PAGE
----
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Nov 29, 2012 06:00 PM

Food processor

Ok we've got every kitchen gadget around-or at least it looks that way
I don't see the need for a food processor but the bf does. I think I'll splurge for Xmas but I'm
Not sure which way to go.., kitchenaid? Cuisinart? I'm looking at the lower
End I believe-less than 200 any suggestions? He really enjoys baking, we are both fairly decent cooks
And are pretty good about being adventurous in the kitchen. Thanks for your help!

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  1. you'll get a better response if you repost this on the cookwear board.

    3 Replies
    1. re: wonderwoman

      ww is right . AND as a chef for 40 yrs,(home and professional), i wouldn't even consider a Kitchen Aid. Cuisinart all the way. Don't forget about buying used through craigslist and amazon.
      I bought my first Cuisinart when they were first available here, and still it is a workhorse; but for my business I also bought a number of used Cuisinarts and they are all still going. Some things you really want to buy the best because it will last you a lifetime- good quality knives, pans, a Kitchen Aid 5 qt. mixer, and a Cuisinart.

      1. re: opinionatedchef

        an opposing point of view:

        10 years ago, one of the kitchen catalogues made me a deal i couldn't refuse (on sale, free shipping, $25 rebate and, they threw in a 10-inch stainless steel saute pan) for an 11-cup kitchen aid. still going strong. although, i have seen that the newer versions don't measure up to the older versions.

        1. re: wonderwoman

          HAY ZEUS!!!! tell me the name of that catalog! i'll get on their mailing list.. even if i have to wait another 10 years it'd still be worth it!

    2. I still use my Robot Coupe from the 80's ocassionally because of the bowl size but use the cuisinart all the time for pureeing, making hummus and mark bittmans pizza dough.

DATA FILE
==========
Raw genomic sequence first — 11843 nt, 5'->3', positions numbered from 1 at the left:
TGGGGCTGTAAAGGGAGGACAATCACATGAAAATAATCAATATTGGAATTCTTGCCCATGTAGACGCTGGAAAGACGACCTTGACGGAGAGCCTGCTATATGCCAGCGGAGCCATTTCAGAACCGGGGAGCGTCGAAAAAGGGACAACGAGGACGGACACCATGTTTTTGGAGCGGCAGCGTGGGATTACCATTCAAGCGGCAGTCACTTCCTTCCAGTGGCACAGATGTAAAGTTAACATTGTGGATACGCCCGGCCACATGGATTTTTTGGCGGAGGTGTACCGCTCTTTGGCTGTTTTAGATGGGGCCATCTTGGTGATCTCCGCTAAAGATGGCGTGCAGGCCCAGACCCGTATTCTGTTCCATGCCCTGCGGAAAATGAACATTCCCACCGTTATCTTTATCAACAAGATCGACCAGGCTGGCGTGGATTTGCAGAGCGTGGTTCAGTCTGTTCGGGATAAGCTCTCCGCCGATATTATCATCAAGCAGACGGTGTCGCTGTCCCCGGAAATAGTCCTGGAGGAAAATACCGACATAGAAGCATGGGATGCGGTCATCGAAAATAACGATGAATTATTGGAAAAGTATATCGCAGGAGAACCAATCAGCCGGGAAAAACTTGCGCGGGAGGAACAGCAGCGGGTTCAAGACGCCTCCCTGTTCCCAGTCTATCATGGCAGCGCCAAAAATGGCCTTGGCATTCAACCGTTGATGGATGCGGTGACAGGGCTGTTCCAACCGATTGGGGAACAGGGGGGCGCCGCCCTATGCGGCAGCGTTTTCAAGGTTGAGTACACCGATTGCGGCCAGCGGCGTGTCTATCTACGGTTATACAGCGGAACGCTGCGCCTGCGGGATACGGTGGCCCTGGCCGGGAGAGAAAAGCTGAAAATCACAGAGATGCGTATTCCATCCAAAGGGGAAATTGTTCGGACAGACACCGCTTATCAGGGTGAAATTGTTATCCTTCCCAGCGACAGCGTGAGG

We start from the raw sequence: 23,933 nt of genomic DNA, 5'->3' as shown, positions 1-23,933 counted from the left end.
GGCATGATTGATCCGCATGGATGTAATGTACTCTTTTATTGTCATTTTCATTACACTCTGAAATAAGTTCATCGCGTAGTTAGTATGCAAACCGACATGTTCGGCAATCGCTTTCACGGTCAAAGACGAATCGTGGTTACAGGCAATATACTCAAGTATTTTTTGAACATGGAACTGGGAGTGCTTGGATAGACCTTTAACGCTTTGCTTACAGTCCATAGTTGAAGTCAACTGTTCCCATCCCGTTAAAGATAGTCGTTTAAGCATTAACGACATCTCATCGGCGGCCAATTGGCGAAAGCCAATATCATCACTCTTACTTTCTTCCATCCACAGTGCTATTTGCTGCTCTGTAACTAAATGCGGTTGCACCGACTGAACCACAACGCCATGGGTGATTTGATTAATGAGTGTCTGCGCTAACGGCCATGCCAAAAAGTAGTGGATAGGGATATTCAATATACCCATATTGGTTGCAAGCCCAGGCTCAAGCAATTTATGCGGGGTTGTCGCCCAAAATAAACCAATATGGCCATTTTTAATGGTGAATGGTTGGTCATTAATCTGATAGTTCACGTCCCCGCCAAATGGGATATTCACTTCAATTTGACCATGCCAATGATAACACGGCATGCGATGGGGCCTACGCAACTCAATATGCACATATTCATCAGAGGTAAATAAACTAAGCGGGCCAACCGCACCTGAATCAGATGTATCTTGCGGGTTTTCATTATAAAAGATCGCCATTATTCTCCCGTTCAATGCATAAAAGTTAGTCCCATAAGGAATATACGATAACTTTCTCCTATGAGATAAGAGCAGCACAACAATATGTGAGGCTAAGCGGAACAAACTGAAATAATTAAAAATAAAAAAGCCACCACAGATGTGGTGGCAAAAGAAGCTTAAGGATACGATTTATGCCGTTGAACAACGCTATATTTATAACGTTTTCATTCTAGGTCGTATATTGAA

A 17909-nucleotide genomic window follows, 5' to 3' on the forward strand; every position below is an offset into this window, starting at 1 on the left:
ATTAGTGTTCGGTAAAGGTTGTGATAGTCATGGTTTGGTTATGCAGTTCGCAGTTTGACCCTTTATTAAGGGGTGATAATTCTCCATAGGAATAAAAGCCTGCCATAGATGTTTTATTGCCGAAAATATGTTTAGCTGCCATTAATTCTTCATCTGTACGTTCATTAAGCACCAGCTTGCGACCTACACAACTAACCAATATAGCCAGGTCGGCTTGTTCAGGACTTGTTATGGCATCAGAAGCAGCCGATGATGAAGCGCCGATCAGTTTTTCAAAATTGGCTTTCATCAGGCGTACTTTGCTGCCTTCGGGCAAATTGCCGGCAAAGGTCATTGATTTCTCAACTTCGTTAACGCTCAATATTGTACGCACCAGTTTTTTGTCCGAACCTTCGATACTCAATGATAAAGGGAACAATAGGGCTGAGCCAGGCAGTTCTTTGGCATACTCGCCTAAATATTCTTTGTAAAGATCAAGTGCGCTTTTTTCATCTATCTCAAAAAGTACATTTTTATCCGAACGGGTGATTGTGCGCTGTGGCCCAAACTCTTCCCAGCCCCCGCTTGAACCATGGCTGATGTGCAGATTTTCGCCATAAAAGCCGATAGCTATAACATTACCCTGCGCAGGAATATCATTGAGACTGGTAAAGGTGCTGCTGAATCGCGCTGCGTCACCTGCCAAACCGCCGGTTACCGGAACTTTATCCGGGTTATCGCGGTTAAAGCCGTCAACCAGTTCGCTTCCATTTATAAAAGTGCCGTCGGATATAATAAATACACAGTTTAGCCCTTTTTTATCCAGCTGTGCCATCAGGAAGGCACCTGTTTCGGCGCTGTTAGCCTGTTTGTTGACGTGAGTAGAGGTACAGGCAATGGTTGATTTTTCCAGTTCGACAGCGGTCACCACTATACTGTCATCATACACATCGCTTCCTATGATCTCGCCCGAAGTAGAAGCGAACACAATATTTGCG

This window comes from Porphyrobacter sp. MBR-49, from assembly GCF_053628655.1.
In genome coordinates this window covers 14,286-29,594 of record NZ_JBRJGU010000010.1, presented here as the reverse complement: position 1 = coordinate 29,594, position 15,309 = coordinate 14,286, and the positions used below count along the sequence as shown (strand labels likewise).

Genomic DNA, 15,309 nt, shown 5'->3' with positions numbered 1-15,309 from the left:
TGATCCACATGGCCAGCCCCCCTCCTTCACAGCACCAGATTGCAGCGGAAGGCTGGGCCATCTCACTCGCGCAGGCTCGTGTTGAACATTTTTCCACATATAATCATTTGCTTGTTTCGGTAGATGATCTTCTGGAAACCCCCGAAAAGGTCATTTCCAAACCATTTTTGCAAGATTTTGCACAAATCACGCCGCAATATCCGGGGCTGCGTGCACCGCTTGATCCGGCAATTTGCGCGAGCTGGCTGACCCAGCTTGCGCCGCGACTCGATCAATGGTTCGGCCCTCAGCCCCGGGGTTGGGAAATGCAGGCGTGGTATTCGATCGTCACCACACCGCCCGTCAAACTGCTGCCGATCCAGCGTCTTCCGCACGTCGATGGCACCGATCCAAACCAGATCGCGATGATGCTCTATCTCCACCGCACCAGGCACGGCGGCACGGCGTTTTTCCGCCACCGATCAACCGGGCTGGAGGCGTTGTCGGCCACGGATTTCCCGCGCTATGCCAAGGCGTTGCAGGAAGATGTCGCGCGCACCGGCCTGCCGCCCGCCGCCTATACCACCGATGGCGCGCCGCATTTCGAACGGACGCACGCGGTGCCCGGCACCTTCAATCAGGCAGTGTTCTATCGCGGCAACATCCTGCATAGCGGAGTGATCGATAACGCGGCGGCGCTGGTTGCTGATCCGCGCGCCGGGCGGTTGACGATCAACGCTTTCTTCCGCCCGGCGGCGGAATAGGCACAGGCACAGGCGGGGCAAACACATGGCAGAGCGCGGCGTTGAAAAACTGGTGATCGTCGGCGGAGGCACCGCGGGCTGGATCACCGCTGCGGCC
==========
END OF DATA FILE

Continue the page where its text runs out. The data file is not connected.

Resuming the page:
1. We still have and use (occasionally) our original Cuisinart CFP 5. It was relegated to back up status when we bought the 20 cup Cuisinart DLC XL. No multiple bowls or adjustable blades or other newer improvements. If you are not sure of what these machines can do, look for a good cookbook. The only one I ever recommend, ad nauseum, is Abby Mandel's which is available used on ebay. It is good and full of ideas and tips. Good luck with your decision and choice.

          1. DO NOT purchase a KitchenAid. I bought a beauty about a year ago; has a nice plastic box for all the attachments, etc. There are several major problems that I've discovered: 1) When grating (as in cabbage), there is not a shutoff at the top of the lid when the container is full. Because of that, a piece of the lid actually broke, and I had to purchase a whole new lid (at approx. $40). 2)The blade does not stop immediately after releasing the Pulse button, sometimes resulting in over-processed ingredients. 3) One of biggest problems I have had is making breadcrumbs from croutons (though I'm sure it would apply to other ingredients being processed finely). Because of a poor lid design, the ingredients are able to work their way out of the container and onto the counter. This happened yesterday when I was processing bread cubes into crumbs, and they ended up everywhere---a real mess. It was then I decided ENOUGH! Anyone want to buy it. . .cheap??? I'm going for a Cuisinart. Any recommendations on models?

            2 Replies
            1. re: Jessiet

              Because they are such workhorses, i do think you'd be likely to have good results buying one through craigslist or ebay. i have done both and had no problems (except long ago when i bought an older model that could not take my blades). As to model, unless you have a large family or food business, i'd recommend not the Pro, but the largest domestic use machine. If you buy a new machine, i would rec you also purchase a #2 and #4 slicing blade and TWO all purpose blades(be future minded; i use mine so much, i'm happy to have a really sharp new blade on hand when my first blade finally goes duller.) Forget the grater blade because it's easier to clean a box grater than the cuis. blade and the feed tube. I would highly rec you also look into a small food processor -which i find invaluable for nuts, parm, small quantities of vinaigrettes, pureeing anchovies, breadcrumbs...... (fyi, my Cuis. model is not ideal because there is no feed tube or lid opening good for adding oil to a vinaigrette etc.)

              1. re: opinionatedchef

                After many years of my pondering the ownership of a food processor, my husband put an end to it and bought me a Cuisinart for Christmas. Mind you, I have had it less than a month but so far, so good.

                It isn't the pro model but the largest non-Pro one. I think (but I could be wrong) it is the Custom 14 cup model. I am very glad I didn't buy one as I would have gone smaller.

                I have grated large quantities of cheese and learned to soak the grating blade in soap water prior to putting it in the dishwasher so no problem getting it clean. (I am entirely too lazy to grate cheese by hand)